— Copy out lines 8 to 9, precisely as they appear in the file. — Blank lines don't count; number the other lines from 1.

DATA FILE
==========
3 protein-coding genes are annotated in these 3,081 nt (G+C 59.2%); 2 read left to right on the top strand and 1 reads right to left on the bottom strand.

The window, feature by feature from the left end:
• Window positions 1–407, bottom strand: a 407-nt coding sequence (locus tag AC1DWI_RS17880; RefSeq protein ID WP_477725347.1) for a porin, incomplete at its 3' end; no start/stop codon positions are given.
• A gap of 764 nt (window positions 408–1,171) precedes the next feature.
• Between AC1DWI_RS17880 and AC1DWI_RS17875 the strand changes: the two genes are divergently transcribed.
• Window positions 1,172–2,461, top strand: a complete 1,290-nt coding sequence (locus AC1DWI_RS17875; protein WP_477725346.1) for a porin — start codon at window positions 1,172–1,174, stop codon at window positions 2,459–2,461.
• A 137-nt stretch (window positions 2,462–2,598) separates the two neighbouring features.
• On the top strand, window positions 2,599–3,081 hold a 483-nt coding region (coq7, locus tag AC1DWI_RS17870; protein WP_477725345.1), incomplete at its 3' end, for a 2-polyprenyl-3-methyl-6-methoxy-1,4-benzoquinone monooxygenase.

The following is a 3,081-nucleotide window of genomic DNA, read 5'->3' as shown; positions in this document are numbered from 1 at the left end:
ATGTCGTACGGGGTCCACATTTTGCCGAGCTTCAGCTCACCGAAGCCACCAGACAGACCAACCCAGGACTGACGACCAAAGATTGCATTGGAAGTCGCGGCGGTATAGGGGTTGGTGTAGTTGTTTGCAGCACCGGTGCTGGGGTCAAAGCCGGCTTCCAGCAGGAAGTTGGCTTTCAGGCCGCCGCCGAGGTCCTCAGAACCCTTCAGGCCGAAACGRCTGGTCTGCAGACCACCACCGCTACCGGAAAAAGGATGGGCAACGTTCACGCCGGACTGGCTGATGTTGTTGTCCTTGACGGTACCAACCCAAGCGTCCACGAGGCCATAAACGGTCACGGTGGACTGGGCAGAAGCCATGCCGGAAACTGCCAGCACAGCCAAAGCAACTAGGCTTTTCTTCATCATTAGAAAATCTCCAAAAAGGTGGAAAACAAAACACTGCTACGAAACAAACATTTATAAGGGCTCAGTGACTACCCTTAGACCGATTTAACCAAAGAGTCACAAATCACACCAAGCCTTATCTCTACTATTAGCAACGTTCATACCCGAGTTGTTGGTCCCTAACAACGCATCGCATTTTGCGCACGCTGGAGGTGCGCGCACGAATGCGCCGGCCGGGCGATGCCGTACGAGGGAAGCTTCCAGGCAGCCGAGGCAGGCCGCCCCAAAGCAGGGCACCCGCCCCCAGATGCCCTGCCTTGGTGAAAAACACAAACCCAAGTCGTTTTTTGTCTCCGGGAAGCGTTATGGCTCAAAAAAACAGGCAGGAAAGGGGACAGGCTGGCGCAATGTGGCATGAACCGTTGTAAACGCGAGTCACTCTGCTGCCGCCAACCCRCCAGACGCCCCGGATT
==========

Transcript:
• On the top strand, window positions 2,599–3,081 hold a 483-nt coding region (coq7, locus tag AC1DWI_RS17870; protein WP_477725345.1), incomplete at its 3' end, for a 2-polyprenyl-3-methyl-6-methoxy-1,4-benzoquinone monooxygenase.

The following is a 3,081-nucleotide window of genomic DNA, read 5'->3' as shown; positions in this document are numbered from 1 at the left end: